Its a question mainly common among and relevant to the six-string guitar player, as a twelve-string guitar uses both sets (one light gauge and another heavy gauge).
Again this is a discussion about metal guitar strings and not nylon ones.
To be frank, the bottom line of the discussion is that you're the boss. What you feel comfortable with is the best, of course, unless your guitar is not meant for one kind (ask your manufacturer).
Now, to answer this question by a more methodical approach would be to look at the merits and demerits of each kind - a sort of comparison that will allow you to decide what's best for you. So here it goes -
|Points:||Heavy Gauge||Light Gauge|
|1. Gauge||Thick in diameter||Thin in diameter|
|2. Common Metal||Bronze, Copper||Steel|
|4. Stiffness||Usually more||Usually more flexible|
|5. Tension Applied||More tension applied by the turnkey||Less tension used|
|6. Left-hand Pressure||Requires more pressure to sound for a note or a chord||Requires less pressure to sound for a note or a chord|
|7. Strength needed to tune||More||Less|
|8. Force of Strum||More required||Less required|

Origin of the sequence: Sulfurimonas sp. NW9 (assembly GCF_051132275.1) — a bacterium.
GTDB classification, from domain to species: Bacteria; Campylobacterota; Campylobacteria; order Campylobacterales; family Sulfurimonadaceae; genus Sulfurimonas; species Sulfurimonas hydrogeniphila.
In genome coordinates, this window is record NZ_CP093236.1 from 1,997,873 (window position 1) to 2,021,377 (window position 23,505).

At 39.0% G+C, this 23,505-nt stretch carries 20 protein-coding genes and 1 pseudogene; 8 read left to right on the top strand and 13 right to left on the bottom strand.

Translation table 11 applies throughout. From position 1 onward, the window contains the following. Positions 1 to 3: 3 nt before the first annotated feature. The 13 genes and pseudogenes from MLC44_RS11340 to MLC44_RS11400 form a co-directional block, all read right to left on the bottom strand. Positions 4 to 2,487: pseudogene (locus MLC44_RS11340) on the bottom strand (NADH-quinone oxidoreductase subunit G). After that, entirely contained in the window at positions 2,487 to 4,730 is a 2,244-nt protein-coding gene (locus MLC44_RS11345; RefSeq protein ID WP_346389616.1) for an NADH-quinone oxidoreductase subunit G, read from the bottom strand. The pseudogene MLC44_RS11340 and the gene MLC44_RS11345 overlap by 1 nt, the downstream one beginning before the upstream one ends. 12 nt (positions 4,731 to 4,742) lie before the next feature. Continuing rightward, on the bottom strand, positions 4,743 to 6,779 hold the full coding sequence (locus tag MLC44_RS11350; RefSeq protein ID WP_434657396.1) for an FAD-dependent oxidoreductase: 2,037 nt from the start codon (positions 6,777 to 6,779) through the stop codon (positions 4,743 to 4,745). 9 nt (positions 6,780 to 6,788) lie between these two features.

|9. Long term effects on the Guitar Neck||More prone to bend||Less prone to bend|
|10. Life Expectancy of the Guitar||Usually less||Usually more|
|11. Life of the Strings||the 6th, 5th and 4th rarely, if even, break||Anybody's guess|
|12. Suited for beginners||Only if you have a good forearm strength already||Good for newcomers; more so for kids|
|13. Overall Ease of Play||Less||More|
|14. Sound Quality on Acoustic||Louder; Heavier; More bass||Quieter; Sharper; More treble|
|15. String Bending||Quite difficult for the higher strings||Easier for all strings|
|16. Holding Tuning||Holds better||Pore prone to lose tuning|
|17. Suitable for Performance||More; More professional||Less; Less professional|
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